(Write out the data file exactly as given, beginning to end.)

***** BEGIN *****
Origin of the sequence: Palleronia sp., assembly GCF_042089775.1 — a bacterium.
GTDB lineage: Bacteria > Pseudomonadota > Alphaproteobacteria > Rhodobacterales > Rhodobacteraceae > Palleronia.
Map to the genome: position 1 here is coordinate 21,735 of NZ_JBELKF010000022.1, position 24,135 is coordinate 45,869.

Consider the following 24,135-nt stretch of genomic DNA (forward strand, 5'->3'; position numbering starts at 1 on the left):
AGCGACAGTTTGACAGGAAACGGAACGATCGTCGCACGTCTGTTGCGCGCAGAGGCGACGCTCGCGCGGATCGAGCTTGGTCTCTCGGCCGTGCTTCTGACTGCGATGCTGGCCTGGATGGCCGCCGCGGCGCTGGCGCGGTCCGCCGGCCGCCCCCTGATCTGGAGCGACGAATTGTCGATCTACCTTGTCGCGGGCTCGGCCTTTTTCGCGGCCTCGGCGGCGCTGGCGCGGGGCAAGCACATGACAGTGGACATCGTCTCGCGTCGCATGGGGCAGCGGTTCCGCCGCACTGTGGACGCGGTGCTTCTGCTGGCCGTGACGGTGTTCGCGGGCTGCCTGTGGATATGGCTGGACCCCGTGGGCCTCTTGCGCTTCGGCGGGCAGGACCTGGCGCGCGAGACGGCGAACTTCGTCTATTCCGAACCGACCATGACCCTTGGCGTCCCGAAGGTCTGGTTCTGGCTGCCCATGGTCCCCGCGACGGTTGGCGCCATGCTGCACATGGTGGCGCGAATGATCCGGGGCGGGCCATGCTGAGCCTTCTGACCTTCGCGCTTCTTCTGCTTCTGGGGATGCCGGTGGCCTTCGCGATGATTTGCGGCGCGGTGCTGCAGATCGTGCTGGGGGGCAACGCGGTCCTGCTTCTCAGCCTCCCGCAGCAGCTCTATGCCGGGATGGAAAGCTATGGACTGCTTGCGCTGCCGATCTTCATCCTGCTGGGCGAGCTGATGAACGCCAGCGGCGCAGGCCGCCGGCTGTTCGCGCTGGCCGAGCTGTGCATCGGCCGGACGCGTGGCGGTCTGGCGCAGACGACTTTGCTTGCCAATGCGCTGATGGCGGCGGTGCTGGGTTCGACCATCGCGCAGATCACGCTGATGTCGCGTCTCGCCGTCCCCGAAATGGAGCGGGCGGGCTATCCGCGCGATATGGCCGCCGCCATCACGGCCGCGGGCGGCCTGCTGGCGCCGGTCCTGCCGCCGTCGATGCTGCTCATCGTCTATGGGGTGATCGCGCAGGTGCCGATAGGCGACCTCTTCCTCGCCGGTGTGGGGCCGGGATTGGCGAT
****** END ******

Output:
Origin of the sequence: Palleronia sp., assembly GCF_042089775.1 — a bacterium.
GTDB lineage: Bacteria > Pseudomonadota > Alphaproteobacteria > Rhodobacterales > Rhodobacteraceae > Palleronia.
Map to the genome: position 1 here is coordinate 21,735 of NZ_JBELKF010000022.1, position 24,135 is coordinate 45,869.

Consider the following 24,135-nt stretch of genomic DNA (forward strand, 5'->3'; position numbering starts at 1 on the left):
AGCGACAGTTTGACAGGAAACGGAACGATCGTCGCACGTCTGTTGCGCGCAGAGGCGACGCTCGCGCGGATCGAGCTTGGTCTCTCGGCCGTGCTTCTGACTGCGATGCTGGCCTGGATGGCCGCCGCGGCGCTGGCGCGGTCCGCCGGCCGCCCCCTGATCTGGAGCGACGAATTGTCGATCTACCTTGTCGCGGGCTCGGCCTTTTTCGCGGCCTCGGCGGCGCTGGCGCGGGGCAAGCACATGACAGTGGACATCGTCTCGCGTCGCATGGGGCAGCGGTTCCGCCGCACTGTGGACGCGGTGCTTCTGCTGGCCGTGACGGTGTTCGCGGGCTGCCTGTGGATATGGCTGGACCCCGTGGGCCTCTTGCGCTTCGGCGGGCAGGACCTGGCGCGCGAGACGGCGAACTTCGTCTATTCCGAACCGACCATGACCCTTGGCGTCCCGAAGGTCTGGTTCTGGCTGCCCATGGTCCCCGCGACGGTTGGCGCCATGCTGCACATGGTGGCGCGAATGATCCGGGGCGGGCCATGCTGAGCCTTCTGACCTTCGCGCTTCTTCTGCTTCTGGGGATGCCGGTGGCCTTCGCGATGATTTGCGGCGCGGTGCTGCAGATCGTGCTGGGGGGCAACGCGGTCCTGCTTCTCAGCCTCCCGCAGCAGCTCTATGCCGGGATGGAAAGCTATGGACTGCTTGCGCTGCCGATCTTCATCCTGCTGGGCGAGCTGATGAACGCCAGCGGCGCAGGCCGCCGGCTGTTCGCGCTGGCCGAGCTGTGCATCGGCCGGACGCGTGGCGGTCTGGCGCAGACGACTTTGCTTGCCAATGCGCTGATGGCGGCGGTGCTGGGTTCGACCATCGCGCAGATCACGCTGATGTCGCGTCTCGCCGTCCCCGAAATGGAGCGGGCGGGCTATCCGCGCGATATGGCCGCCGCCATCACGGCCGCGGGCGGCCTGCTGGCGCCGGTCCTGCCGCCGTCGATGCTGCTCATCGTCTATGGGGTGATCGCGCAGGTGCCGATAGGCGACCTCTTCCTCGCCGGTGTGGGGCCGGGATTGGCGAT